District Attorney John Champion says in drug cases, confidential
informants are paid for how much they buy. If they buy $100 of
marijuana, they get $100.
Champion says they had one ex-drug addict work as a professional
confidential informant. He traveled around the country, working for
various narcotics units, and making up to $1,000 a day.
He estimates he got paid between $70 and $90,000 a year.
Federal guidelines also allow confidential informants to illegal
activity without being prosecuted, as long as it’s necessary for the
investigation such as the case of Joe Cooper.
“I was surprised I became a well known informant,” said Joe Cooper.
In 2006, Cooper was approached by the FBI, who informed him he was
facing federal money laundering charges. Cooper agreed to plead guilty
and he became an informant.
“It's kind of like on TV they take you to a room and in my case it was
a nice hotel room and they basically scare the heck out of you and you
have 10 minutes to decide, well do you want to bring in other people
involved that you know about or do you want to spend 20 years in
prison. Well I’m 65, it took me about half an hour to figure it out and
probably some of the people involved who were mad at me for doing this,
it wouldn't have taken them that long really,” said Cooper.
As an informant, Cooper video taped himself making payments to city
councilmen to allegedly secure votes on a zoning project. Cooper's role
as an informant became public only because he was a witness in the case.
Once the video surfaced, one councilman pleaded guilty. The other was
Cooper says he wasn't paid for his information, but was paid to
re-locate for 3 to 4 months.
My incentive was I hoped somebody would have a little mercy on me.
Basically, I risked my life to do this cause I didn't know what was
going to happen when it all came down.
Cooper, who was facing 20 years in prison but he only served 6 months.
However, there are inherent problems with the confidential informant
system. A 2005 audit shows the DEA lacked an effective and accurate
payment system for informants. In some cases, informants have skimmed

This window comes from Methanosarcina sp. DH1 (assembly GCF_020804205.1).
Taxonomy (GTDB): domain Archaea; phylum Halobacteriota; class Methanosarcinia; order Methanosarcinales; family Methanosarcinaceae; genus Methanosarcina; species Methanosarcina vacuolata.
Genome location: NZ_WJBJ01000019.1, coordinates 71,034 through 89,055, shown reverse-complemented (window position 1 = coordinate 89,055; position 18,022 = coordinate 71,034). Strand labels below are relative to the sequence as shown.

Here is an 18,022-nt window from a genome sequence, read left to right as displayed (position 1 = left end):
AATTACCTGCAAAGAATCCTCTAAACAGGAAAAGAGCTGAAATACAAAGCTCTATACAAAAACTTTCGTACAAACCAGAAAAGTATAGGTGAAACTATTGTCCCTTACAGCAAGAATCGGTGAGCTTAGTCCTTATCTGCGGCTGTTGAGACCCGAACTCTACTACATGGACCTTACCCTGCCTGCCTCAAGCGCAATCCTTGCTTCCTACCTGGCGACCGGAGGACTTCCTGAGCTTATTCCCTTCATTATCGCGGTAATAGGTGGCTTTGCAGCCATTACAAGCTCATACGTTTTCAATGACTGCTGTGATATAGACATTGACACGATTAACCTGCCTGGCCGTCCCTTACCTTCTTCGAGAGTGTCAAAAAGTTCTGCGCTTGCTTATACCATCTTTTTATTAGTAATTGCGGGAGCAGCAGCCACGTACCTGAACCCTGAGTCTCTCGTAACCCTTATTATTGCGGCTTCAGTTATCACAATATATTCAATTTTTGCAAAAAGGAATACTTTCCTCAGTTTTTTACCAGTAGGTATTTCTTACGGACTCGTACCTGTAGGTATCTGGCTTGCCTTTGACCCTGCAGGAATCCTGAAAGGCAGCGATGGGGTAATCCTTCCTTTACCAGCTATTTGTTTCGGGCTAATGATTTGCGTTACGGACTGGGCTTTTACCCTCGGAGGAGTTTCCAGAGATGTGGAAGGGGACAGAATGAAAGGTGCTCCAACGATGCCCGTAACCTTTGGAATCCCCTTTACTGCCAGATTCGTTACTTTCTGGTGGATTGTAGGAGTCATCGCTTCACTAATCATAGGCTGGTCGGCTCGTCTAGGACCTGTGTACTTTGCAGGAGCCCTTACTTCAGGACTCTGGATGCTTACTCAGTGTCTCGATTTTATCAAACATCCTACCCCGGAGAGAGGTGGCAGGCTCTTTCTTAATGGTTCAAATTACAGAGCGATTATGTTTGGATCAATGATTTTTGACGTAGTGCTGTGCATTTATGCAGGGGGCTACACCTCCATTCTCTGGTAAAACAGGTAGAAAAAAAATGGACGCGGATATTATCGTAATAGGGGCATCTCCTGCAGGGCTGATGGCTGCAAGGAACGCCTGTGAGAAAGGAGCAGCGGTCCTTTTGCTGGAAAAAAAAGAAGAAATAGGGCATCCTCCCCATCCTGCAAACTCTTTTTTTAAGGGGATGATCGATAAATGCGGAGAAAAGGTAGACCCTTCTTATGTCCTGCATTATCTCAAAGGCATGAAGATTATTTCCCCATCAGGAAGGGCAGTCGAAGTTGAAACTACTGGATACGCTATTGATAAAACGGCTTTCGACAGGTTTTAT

drugs off agents before tipping them off to drug hauls and stole money
meant to be used for operations.
Ballin is working on a case right now where an informant, is accused of
setting up someone else.
“Individuals, who become snitches, sometimes try too hard. When they
try too hard they get others involved trying to get credit for
themselves when it shouldn't be,” said Ballin.
While some say paying an informant is like making a deal with the
devil, others say it can be a necessary evil.
“If a person's going to tell the truth why do they need to be given
something in return for their testimony?” said Ballin.
“I think it's probably the only way to prove cases, because when you
have somebody on the inside that knows exactly what's going on and you
them on tape and on that video. It's awfully hard to dispute it,” said
“No matter how you obtain the information, if you can stay one step
ahead of the criminal, it's going to make it a safer community and a
safer place for all of us,” said Aitken.
The number of informants is unknown, although a 2005 audit shows the
DEA had 4,000 confidential informants at any given time.
Some can work as an informant for a long time.
In the federal government, a review committee must review informants,
employed for more than 6 years but, the sheriff's office says long-term
informants are not common on a local level.
Fascinating article... And just hilarious it is out of memphis.
Quote: One of my law enforcement sources who has worked directly with informants, says he's personally seen a Mid-South informant get handed $50,000 cash for one tip that led to a huge drug bust but that’s nothing compared to what the Feds can offer and he says informants have been known to shop their information around selling it to the highest bidder.
This article is really disturbing cops are one thing, taking a job that has so many negative effects on the populations, but snitches - these are people just ruining others lives for profit (or to save their own skins for something they were caught doing, if you're going to do the crime, be prepared to do some time, not to put that time on others...
And didn't this guy win American Idol?
Quote: Sgt. Clay Aitken, with the Shelby County Sheriff’s office